Practitioner
Mr. Ivan Rossignol is the Chief Technical Specialist, Trade and Competitiveness Global Practice of the World Bank Group. In this global role, Ivan leads the Bank knowledge and operational agenda on issues related to Growth Strategies and Competitiveness. He focuses on clusters, value chains, enclave approaches (incl. economic zones and growth poles), and growth corridors. He also leads the practice’s work on Fragile and Conflict Affected countries. Prior to his current role, he was the World Bank’s Manager for the Finance and Private Sector unit in South Asia, where his team handled issues such as the Kabul Bank crisis (Afghanistan), the India Manufacturing Growth plan, SME development (Sri Lanka). In over 20 years with the World Bank Group, Ivan has held several positions, including...
Practitioner
José Cuesta is a development economist with a Ph.D. in economics from Oxford University. He is an affiliated professor at Georgetown University's McCourt School of Public Policy. Cuesta was previously an assistant professor in development economics at the Institute of Social Studies in the Netherlands. He also worked as a research economist and social sector specialist for the Inter-American Development Bank, and as an economist for the United Nations Development Programme in Honduras. Cuesta's research interests revolve around poverty and conflict economics, specifically the distributive analysis of social policies; intra-household allocation; social protection and labor distortions. He also studies the interaction between poverty, conflict and culture. A Spanish national,...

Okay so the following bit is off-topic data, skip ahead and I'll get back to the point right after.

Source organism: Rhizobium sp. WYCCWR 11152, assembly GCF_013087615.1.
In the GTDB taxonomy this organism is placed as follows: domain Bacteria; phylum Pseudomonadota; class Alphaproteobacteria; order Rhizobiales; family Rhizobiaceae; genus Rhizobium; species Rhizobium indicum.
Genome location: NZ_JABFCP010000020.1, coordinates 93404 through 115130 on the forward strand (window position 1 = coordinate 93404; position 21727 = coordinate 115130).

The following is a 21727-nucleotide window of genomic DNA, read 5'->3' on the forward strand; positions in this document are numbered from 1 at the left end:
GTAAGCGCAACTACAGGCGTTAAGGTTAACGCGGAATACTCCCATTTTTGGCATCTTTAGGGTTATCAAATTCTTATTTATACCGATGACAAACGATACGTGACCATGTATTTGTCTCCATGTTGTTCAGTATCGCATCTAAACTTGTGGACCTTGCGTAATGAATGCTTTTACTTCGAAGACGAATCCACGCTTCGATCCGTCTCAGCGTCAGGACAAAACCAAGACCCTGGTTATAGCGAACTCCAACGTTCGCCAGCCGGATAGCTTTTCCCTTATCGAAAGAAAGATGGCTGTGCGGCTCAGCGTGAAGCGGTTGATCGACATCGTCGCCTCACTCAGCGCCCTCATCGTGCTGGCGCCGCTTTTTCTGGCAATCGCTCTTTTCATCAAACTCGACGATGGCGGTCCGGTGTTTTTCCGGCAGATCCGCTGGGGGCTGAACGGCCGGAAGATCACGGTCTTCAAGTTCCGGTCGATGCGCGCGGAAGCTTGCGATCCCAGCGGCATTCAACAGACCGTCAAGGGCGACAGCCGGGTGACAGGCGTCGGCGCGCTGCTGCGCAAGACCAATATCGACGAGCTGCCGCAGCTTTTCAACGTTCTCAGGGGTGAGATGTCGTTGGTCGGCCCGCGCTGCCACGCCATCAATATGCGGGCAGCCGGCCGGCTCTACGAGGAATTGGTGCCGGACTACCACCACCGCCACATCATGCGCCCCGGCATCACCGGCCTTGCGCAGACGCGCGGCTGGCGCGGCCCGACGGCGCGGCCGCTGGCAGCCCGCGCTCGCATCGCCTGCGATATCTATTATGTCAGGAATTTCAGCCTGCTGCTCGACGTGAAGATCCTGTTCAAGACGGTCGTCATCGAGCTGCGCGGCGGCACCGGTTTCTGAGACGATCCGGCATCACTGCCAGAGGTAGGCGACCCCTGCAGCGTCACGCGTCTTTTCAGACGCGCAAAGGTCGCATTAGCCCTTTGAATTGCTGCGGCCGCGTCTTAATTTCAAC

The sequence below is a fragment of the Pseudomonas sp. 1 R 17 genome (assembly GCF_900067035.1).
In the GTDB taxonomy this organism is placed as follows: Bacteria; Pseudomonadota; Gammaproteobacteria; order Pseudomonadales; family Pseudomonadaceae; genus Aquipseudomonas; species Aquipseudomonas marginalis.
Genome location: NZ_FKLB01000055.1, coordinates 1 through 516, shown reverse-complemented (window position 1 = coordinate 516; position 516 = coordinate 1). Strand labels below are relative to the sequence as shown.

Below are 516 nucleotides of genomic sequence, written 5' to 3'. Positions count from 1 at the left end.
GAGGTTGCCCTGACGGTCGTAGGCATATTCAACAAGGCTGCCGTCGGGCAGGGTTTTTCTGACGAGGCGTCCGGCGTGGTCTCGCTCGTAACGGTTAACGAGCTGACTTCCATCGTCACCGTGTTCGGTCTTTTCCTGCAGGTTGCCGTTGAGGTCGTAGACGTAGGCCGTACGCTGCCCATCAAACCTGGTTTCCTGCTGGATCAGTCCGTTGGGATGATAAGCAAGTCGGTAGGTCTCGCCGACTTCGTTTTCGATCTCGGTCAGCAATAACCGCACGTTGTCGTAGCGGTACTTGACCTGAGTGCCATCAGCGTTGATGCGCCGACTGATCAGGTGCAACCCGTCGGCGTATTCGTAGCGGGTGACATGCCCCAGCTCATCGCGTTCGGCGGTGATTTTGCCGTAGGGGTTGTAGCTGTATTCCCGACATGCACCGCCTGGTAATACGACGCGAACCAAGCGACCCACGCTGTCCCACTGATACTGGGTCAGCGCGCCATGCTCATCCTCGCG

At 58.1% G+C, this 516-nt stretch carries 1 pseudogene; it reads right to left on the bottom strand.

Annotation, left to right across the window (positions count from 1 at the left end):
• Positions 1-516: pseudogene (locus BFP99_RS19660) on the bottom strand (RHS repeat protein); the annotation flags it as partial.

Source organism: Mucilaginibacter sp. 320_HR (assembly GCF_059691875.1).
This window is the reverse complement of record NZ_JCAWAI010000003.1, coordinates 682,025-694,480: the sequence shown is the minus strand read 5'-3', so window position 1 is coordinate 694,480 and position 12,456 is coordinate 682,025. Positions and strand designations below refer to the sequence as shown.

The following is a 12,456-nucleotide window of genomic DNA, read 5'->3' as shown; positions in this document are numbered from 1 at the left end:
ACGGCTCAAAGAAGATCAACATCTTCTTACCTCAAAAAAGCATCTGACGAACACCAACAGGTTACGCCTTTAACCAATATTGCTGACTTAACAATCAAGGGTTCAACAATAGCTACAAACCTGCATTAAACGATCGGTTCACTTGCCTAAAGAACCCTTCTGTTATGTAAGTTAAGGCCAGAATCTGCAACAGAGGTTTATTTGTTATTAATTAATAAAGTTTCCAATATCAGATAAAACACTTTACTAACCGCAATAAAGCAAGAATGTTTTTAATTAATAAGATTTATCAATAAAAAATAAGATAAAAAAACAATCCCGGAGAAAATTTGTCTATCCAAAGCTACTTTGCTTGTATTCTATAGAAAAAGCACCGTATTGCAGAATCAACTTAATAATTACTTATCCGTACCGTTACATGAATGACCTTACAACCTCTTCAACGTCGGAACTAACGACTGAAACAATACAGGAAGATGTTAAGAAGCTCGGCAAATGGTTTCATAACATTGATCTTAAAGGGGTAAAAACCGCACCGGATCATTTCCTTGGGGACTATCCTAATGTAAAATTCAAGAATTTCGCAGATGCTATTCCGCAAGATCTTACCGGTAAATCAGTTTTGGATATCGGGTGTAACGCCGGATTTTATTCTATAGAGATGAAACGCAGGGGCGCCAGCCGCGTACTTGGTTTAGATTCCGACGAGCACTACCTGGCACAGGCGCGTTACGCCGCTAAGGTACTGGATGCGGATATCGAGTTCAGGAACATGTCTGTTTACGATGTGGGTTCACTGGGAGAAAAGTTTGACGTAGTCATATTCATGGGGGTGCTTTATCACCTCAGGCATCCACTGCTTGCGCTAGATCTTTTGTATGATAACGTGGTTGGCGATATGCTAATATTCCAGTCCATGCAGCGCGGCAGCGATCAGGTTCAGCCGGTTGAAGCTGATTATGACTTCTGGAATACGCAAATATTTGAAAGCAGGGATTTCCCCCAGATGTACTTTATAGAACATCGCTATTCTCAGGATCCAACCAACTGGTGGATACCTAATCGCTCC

Practitioner
William works in the World Bank's central water unit on water strategy and hydropower. From 2006 to 2012 William lived in Lao PDR, where he was Team Leader for the World Bank’s support to the Nam Theun 2 Hydropower Project as well as for a hydropower and mining technical assistance project. Prior to moving to Vientiane, William worked for the World Bank’s corporate strategy group where he led a team responsible for helping senior management think about the long-term strategic challenges facing the World Bank, including developing scenarios about how the world and international development could evolve by 2020. William received a MPA from Princeton University’s Woodrow Wilson School, which he attended on a Fulbright scholarship, and also has degrees in international politics and...